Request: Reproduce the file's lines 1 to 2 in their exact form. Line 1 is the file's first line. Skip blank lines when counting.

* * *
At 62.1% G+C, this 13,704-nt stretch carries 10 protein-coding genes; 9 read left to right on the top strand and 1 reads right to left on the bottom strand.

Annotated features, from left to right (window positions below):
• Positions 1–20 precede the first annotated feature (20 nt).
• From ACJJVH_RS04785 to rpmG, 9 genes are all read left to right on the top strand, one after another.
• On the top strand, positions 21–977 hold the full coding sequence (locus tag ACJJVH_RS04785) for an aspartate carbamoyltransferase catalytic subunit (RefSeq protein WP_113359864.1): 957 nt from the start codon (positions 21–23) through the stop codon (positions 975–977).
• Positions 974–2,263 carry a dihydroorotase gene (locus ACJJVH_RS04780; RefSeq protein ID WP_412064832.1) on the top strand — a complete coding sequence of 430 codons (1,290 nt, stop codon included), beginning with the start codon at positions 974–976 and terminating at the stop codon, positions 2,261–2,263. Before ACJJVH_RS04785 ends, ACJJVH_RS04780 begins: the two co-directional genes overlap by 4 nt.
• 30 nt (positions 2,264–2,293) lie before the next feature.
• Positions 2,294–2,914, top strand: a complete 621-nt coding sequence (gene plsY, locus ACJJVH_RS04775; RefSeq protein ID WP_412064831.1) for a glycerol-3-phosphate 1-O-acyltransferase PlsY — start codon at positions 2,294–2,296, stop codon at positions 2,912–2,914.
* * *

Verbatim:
At 62.1% G+C, this 13,704-nt stretch carries 10 protein-coding genes; 9 read left to right on the top strand and 1 reads right to left on the bottom strand.

Annotated features, from left to right (window positions below):